FBI seizes almost $2M in crypto assets in three months

4


A public filing released by the United States Federal Bureau of Investigation (FBI) shows that around $1.7 million worth of digital assets were seized by the law enforcement agency from March to May.

According to the Filing, the FBI seized $147,000 in Bitcoin (BTC), $800,000 in Ether (ETH), $307,000 in Tether (USDT), 469,000 in DAI (DAI) and $20,000 in Monero (XMR). The assets were confiscated from various sources including Binance exchange wallets.

An excerpt from the FBI filing released on August 16, 2023. Source: FBI

In the Eastern District of Virginia, the agency confiscated a total of 428.5 ETH, which is the largest amount seized so far. One of the Ether seizures was worth around $463,000.

Within the filing, the FBI also highlighted that the seizures of the assets were a result of various breaches in federal regulations. The FBI wrote:

“The Federal Bureau of Investigation (FBI) gives notice that the property listed below was seized for federal forfeiture for violation of federal law.”

Apart from cryptocurrencies, the FBI also listed the seizure of various items including United States Dollars (USD) from bank accounts, sports cars, luxury bags, clothes and shoes.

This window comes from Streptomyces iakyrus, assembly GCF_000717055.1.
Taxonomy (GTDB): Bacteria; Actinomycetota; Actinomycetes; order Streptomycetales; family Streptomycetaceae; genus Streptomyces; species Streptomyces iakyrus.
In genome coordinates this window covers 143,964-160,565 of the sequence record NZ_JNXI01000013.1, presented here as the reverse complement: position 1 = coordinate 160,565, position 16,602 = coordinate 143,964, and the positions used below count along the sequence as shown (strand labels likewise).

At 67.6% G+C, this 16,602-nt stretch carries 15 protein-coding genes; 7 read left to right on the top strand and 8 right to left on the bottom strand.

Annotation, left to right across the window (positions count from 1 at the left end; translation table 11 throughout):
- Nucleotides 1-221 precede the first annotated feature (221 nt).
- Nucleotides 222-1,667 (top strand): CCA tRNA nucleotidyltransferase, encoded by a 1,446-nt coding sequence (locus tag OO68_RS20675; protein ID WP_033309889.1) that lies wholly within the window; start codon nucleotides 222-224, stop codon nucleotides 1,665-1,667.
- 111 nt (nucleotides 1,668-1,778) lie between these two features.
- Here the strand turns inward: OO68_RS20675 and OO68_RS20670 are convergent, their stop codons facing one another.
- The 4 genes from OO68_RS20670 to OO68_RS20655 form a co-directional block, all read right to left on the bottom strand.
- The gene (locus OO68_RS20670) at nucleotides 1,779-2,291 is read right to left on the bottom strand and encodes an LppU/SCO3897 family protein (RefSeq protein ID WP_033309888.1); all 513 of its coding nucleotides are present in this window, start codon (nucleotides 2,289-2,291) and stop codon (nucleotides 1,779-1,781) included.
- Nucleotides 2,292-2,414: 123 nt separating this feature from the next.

Related: FBI searched Kraken co-founder’s home in March: Report

Meanwhile, the FBI has been constantly reminding the crypto community that there are various scammers posing as legitimate people within the nonfungible token (NFT) space. On Aug. 6, the FBI warned about account hijackers who take advantage of victims by creating a “sense of urgency” and lead them to fake websites used to steal their assets. The FBI said that criminals either hack official social accounts or create new ones that look similar to the official ones to perform theft and fraud.

Apart from phishing scams and social media hijacking, the FBI also warned about fake crypto job advertisements earlier this year. On May 23, the agency noted that U.S. citizens should be aware of false job advertisements related to job trafficking, where victims are forced to commit crypto investment fraud.

Magazine: Deposit risk: What do crypto exchanges really do with your money?